One of our favourite things to do at EOTP is our annual ranking of the best 25 players under the age of 25, currently part of the Canadiens organization, aka the Top 25 Under 25. We thought it would be fun to try and rank the 25 best Habs players of all time, except we're opening this one up to the community, giving you the opportunity to vote and have a hand in what the final list will look like.
The options will be limited to retired players, who played the majority of their career with the Canadiens. Most of the current roster hasn't been around long enough to be effectively compared with many of the names, so they'll be out of contention. The statistical totals shown for each player will also be limited to their production while they wore the CH.
We'll be going in reverse order, meaning that this first vote is indeed for the number one spot. Each subsequent round will see a new name added to replace the winner, until the final list of 25 has been determined. After you've cast your vote, we encourage you to say why you voted the way you did, and suggest who you'd like to see added for the next round of voting. The more people that get involved, the funner it should be.
Without further ado, here are your candidates for the number one spot on this list.
The Rocket; a man who needs little introduction. Maurice Richard is the most celebrated player in the history of the team. He first tasted victory in 1944, and went on to lead the team to a still-standing record of five straight Stanley Cup wins. He was the first player in the history of the league to achieve a 50-goal season, doing so in 50 games. When Clarence Campbell infamously suspended him in March for the remainder of the season including the playoffs in 1955, the fans were so irate that it led to the worst riot in the history of Montreal.
Every candidate who comes after him on this list is likely to have a tough time beating him for the top spot. Few names are as synonymous with Canadiens' hockey as Maurice Richard, but is he the greatest player they've ever had? At least when it comes to scoring goals, he absolutely is, and he has a trophy named after him to prove it. Montreal will never forget Richard, as evidenced by the insane, and well deserved, ovation he received before the final game ever played at the Forum.
The Big Bird. Larry Robinson is known throughout the hockey world as one of the best defensemen to ever play the game. He was a major cog in the 1970's Canadiens teams that absolutely dominated the league. Few blueliners have come through the organization that were able to exhibit complete control over a game the way he did. He is the all time points leader for Habs defensemen by a sight, he won two Norris trophies, one Conn Smythe, and six Stanley cups.
To many, his most impressive stat may be his still-standing league-record for plus/minus at a whopping plus 730 (plus 700 with the Canadiens). While plus/minus is not necessarily the greatest stat, over a full-career sample it does indicate a certain trait. That trait is that when he was on the ice, the Canadiens scored a lot more goals than were scored against, and he was vital to that end.
Le Gros Bill. Though we recently lost him, fans of the Canadiens will never forget Jean Béliveau. It took a lot to convince the man to leave the Quebec Senior Hockey League, but when he finally did, he became one of the most productive players to ever don the Tricolore. He was a dominant player who used size and skill to light up the score sheet night-in and night-out, and took home a lot of hardware in the process. One Art Ross trophy, one Conn Smythe, two Hart trophies, and an absurd 10 Stanley Cups, all with his Montreal Canadiens.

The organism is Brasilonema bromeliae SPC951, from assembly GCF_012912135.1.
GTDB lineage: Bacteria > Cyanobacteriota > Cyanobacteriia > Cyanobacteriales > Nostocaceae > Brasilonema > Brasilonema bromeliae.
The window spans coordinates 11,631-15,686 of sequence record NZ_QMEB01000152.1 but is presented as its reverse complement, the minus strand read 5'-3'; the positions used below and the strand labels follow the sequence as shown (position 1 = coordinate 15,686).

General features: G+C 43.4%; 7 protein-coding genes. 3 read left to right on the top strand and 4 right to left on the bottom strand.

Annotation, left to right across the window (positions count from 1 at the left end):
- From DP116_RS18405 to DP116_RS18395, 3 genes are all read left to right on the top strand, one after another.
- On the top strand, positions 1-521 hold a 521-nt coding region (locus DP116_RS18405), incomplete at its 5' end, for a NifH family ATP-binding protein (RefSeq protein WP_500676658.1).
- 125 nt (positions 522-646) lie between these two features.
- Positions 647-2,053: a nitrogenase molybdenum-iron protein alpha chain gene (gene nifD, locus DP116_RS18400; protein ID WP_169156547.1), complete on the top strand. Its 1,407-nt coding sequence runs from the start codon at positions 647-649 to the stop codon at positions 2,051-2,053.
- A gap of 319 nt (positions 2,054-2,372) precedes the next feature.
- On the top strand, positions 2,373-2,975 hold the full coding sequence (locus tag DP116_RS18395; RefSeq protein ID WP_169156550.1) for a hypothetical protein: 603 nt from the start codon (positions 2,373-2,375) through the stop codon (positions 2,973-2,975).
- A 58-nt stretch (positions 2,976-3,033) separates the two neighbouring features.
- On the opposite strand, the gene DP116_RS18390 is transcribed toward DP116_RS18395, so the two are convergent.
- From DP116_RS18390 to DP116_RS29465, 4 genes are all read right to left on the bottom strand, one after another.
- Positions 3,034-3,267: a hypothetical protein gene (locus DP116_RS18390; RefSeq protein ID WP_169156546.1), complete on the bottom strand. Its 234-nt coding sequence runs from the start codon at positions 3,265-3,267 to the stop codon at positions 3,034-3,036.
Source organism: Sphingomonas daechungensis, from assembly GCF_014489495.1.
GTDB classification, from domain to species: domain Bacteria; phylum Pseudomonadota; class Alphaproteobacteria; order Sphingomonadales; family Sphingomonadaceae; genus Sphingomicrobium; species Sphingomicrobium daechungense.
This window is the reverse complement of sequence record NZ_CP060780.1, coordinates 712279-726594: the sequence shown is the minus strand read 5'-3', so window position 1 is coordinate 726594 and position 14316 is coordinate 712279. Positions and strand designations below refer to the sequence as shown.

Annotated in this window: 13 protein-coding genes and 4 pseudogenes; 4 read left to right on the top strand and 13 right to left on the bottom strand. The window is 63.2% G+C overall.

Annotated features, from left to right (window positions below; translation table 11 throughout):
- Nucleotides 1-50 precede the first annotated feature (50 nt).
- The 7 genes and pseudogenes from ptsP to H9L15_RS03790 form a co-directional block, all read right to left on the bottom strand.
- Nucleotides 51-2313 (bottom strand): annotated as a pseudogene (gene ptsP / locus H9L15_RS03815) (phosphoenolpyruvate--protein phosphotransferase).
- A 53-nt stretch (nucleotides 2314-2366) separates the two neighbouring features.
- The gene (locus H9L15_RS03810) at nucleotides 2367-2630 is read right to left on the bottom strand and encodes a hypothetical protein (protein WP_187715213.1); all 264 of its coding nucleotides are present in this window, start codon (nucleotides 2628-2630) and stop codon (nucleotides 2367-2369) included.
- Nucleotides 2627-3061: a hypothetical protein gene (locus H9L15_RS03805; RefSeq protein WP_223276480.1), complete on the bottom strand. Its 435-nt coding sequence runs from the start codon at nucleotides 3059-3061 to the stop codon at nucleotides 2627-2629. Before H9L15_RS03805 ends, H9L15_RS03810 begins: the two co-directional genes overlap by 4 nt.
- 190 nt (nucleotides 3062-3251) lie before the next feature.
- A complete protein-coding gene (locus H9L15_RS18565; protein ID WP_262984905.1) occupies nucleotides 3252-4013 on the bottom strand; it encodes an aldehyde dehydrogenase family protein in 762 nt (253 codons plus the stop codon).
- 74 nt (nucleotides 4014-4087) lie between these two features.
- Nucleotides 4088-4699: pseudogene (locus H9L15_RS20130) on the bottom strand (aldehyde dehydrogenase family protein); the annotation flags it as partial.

He is perhaps best known for being arguably the greatest gentleman to play the sport. He shaped for many what it means to be a Canadien, and still serves today as an example of what to strive for as a member of the organization. Whether it was on or off the ice, Jean Béliveau was as great a leader the team could ever hope to have. If there was a name more synonymous with the team than Richard, it would likely be Béliveau.
Elmer Lach was of course the pivot that centred the most famous line in Canadiens' history; The Punch Line. One of the best centremen to ever play for the Habs, it was Elmer Lach who gave Jean Béliveau lessons on how to take face-offs when the latter entered the league. He was known for his exceptional skating and passing abilities. Béliveau himself spoke fondly of Lach's amazing passes in his biography. Through 14 years in Montreal, Lach won three Stanley Cups , two Art Ross trophies, and one Hart trophy.
Perhaps the best part about Elmer Lach is that he attended Toronto's training camp in 1937, but was rejected for being 'too small.' Three years later, he would sign with the Canadiens and become one of the club's all-time greats. At the time of his retirement, Lach was the leading point scorer not just in Montreal Canadiens' history, but that of the entire league. That fantastic passing sure helped him to that end. He may not have the pedigree of his famous former right winger, but he absolutely deserves his spot on this list.
Considered by many to be hockey's first superstar, it was Howie Morenz to whom Maurice Richard would be compared, once the latter broke into the league. An exceptional skater, Morenz possessed speed on a level that was very tough for players at that time to contend with. While his points totals aren't as lofty as some of the other candidates, I would remind voters that he played a good part of his career with forward passing considered illegal. Surely not many would argue against the statement; that if he played with a different rulebook, he would have posted higher totals.
With Montreal he won three stanley cups, and also three Hart trophies as league MVP. He led the league in scoring on two occasions. Most importantly, as the first Montreal superstar, he may well deserve a lot of credit for how hockey is revered in the city today. After his death, his funeral was held at the Forum with his casket placed at centre ice. Some 50,000 fans came to pay their respects, and the city of Montreal mourned his death for months. Even if you don't think he's the greatest of all time, he did pave the way for those who came after him.